Houston Hurricane Harvey floods present hidden hazards because of rats, mice

David Bennett David Bennett | August 31, 2017 | Fenn, Flash Blog

While we have witnessed as a nation over the last few days the devastating floods caused by Hurricane Harvey at Houston, we don’t often think of what’s in the water that is often worse than the danger of drowning in the water itself.  The water reveals the truth we don’t like to talk about.  It’s not clean water by any means.  There is fecal material in that water from sewers being  washed out, as well as from dogs, cattle, rats, mice and other creatures.   We’ve heard about the gators and rafts of fire ants that float in the water, but there are also dead animals like rats, mice, cattle, and horses.   Forbes explains that diseases like leptospirosis, spread by rats, also is in the water:

“Leptospirosis is an infrequently seen infection, caused by bacteria found in water and transmitted by the urine of rats, mice, raccoons and cattle, among others. It can infect dogs as well as people and can cause liver or kidney failure in both humans and pets. A fascinating outbreak occurred in Costa Rica among whitewater rafters, so those participating in freshwater sports are at risk. Outbreaks of leptospirosis occur sporadically around the world, often precipitated by flooding.”

If you cut yourself on sharp objects hidden in the water, the result can be some nasty infections like the one described above. Not only that, but as the flooding caused by Hurricane Sandy in 2012 demonstrated, rats by the thousands were flushed out of underground subway tunnels and into residences, the street, along with sources of new food including trash, other rats, dead rats, pigeons, and fish.  Thus, well fed, the rats make new homes underneath buildings, and sliding into half inch cracks in foundations of residences, and up through sewer pipes if they are not properly capped.  The same will be true of the rats flushed out by Hurricane Harvey in the days to come as the waters recede and cleanup efforts begin in earnest.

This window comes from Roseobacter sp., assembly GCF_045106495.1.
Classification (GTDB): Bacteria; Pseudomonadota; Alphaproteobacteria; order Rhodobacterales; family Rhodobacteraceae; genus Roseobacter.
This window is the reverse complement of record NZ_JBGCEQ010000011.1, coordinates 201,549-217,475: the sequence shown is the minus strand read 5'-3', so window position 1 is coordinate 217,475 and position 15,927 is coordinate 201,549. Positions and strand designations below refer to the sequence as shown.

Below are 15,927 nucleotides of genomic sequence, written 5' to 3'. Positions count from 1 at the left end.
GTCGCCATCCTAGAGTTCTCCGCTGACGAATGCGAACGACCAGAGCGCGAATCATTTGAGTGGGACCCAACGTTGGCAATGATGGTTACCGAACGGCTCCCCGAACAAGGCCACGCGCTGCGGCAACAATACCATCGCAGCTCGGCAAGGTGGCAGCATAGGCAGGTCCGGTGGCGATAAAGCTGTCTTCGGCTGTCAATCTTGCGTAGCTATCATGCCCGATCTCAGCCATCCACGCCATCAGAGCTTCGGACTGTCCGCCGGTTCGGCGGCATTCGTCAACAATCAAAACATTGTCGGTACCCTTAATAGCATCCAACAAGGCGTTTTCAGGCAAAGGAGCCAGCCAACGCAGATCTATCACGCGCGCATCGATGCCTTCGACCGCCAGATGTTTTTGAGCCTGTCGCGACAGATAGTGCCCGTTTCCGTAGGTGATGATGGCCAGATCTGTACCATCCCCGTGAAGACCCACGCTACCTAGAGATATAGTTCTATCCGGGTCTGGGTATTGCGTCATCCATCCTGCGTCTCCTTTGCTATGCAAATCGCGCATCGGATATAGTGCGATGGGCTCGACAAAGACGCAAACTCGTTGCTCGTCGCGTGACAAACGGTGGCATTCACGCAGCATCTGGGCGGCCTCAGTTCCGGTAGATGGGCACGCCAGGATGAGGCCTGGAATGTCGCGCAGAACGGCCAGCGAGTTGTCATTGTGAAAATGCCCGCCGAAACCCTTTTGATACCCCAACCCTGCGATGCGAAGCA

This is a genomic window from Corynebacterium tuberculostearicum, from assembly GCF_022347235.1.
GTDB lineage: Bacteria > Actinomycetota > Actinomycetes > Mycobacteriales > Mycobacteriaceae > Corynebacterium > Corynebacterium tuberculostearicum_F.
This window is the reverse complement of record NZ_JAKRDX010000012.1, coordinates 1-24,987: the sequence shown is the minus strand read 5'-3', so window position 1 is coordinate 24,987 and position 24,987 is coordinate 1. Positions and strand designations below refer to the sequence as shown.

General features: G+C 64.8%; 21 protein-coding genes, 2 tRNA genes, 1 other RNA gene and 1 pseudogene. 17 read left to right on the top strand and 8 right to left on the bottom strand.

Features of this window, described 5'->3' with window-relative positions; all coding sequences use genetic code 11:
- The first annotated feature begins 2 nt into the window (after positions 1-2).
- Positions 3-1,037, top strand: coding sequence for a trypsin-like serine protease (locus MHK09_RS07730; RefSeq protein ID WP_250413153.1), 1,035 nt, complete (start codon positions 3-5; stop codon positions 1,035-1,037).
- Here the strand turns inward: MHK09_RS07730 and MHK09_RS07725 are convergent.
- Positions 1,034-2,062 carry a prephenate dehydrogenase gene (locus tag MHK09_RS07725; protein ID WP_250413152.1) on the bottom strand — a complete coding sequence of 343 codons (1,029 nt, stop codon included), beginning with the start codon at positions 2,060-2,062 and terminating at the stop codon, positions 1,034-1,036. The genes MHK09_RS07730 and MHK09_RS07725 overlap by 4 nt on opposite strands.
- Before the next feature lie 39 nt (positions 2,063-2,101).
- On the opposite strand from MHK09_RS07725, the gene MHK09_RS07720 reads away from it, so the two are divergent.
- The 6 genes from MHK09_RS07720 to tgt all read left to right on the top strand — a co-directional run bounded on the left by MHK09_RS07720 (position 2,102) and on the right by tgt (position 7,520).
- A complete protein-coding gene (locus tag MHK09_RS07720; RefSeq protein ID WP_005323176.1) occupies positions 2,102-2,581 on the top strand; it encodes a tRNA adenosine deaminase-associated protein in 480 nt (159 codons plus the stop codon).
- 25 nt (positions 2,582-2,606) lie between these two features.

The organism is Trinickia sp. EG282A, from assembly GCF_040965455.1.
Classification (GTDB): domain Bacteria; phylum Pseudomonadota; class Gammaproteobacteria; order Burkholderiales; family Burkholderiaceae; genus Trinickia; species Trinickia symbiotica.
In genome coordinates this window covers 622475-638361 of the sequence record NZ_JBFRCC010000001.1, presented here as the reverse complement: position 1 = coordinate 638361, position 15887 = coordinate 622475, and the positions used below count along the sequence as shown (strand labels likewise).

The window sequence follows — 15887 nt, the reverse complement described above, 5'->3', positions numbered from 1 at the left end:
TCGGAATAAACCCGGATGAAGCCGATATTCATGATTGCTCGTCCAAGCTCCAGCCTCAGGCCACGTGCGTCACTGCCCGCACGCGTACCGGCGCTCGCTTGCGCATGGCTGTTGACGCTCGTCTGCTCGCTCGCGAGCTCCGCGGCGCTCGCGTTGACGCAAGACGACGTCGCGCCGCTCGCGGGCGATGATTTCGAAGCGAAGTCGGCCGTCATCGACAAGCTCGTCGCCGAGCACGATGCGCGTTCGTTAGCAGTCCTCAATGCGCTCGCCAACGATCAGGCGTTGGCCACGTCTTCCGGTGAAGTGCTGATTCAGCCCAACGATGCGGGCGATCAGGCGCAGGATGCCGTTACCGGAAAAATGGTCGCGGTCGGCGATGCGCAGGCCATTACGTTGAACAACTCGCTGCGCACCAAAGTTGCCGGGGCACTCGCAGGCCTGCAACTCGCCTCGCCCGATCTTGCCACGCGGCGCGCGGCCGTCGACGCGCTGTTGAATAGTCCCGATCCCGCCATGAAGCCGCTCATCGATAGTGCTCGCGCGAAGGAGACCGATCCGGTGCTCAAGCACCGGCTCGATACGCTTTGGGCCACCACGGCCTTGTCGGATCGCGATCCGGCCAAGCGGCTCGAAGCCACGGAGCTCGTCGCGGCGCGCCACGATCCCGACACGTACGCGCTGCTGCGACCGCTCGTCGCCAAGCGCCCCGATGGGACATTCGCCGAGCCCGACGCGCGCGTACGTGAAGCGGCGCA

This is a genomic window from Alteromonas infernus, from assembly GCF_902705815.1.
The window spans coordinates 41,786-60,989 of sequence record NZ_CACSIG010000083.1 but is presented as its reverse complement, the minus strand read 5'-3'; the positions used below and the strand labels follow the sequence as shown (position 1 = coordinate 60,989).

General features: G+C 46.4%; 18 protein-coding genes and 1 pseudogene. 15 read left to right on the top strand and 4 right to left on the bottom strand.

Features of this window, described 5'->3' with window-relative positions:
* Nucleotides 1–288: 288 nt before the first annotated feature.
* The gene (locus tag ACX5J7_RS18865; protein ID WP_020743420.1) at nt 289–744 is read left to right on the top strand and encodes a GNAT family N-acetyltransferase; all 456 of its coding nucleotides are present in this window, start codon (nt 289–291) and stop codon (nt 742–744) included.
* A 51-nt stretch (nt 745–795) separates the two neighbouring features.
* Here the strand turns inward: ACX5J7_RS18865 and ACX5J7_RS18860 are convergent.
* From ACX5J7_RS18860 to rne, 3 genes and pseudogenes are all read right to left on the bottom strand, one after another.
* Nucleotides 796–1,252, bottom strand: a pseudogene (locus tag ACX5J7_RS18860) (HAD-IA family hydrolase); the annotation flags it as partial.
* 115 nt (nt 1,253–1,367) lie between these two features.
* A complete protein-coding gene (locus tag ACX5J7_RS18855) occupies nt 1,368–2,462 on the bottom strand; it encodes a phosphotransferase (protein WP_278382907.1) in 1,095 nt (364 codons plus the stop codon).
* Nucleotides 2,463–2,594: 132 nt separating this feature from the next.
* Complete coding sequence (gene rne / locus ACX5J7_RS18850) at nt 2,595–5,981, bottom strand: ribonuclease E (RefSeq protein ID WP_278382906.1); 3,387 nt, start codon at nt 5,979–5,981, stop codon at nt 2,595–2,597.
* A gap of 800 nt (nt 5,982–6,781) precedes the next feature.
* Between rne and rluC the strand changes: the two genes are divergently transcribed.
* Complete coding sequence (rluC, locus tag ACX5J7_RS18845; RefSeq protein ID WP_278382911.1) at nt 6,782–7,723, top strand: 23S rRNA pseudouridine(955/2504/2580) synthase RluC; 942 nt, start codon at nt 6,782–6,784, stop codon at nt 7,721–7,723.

What to do first when the clean-up begins?  The National Association for Moisture Management advises the first step should be to get rid of the rats that will have washed into your house:

“It is a waste of time to try any kind of remediation unless you have a means for getting rid of the water. Once the water has receded, you are faced with mold, mud, bacterial slime, possibly enteric viruses (those that infect the stomach and intestines), as well as rats and mice. Cockroaches are also likely to invade the space as well as other arthropods. I would attack the rat problem first, before they have had a chance to actually colonize the space and start reproducing. There are commercially available rat poisons and traps, or you can call in a professional. “

There will be issues with larger nutria rat, as well as muskrat, opossum, raccoon, feral hog, and alligator. Not to mention unfortunate displaced dogs and cats

The British Rat Trap Company is here to help. We are donating 10 of the Fenn MK6 industrial strength rodent traps. In collaboration with members from The National Wildlife Control Operators Association– NWCOA covering Texas we are contacting, smaller municipalities, Orange, Bridge City, Vidor, Beaumont, Fannett, Port Neches that have been badly hit, with the goal to be instrumental in collaboration with other pest control methods used by professionals in the recovery clean up.

Calling Houston! We currently have no contacts with the specific people in the City/Municipality health- pest control departments, community, if you require help, please do not hesitate to contact us.

God bless all in Texas, we at the British Rat Trap Company wish you all the best in the days to come.

Tags: Fenn, Flash Blog, Flooding, Houston, NWCOA, Pest Control, Public Health Department, Texas, The National Wildlife Control Operators Association

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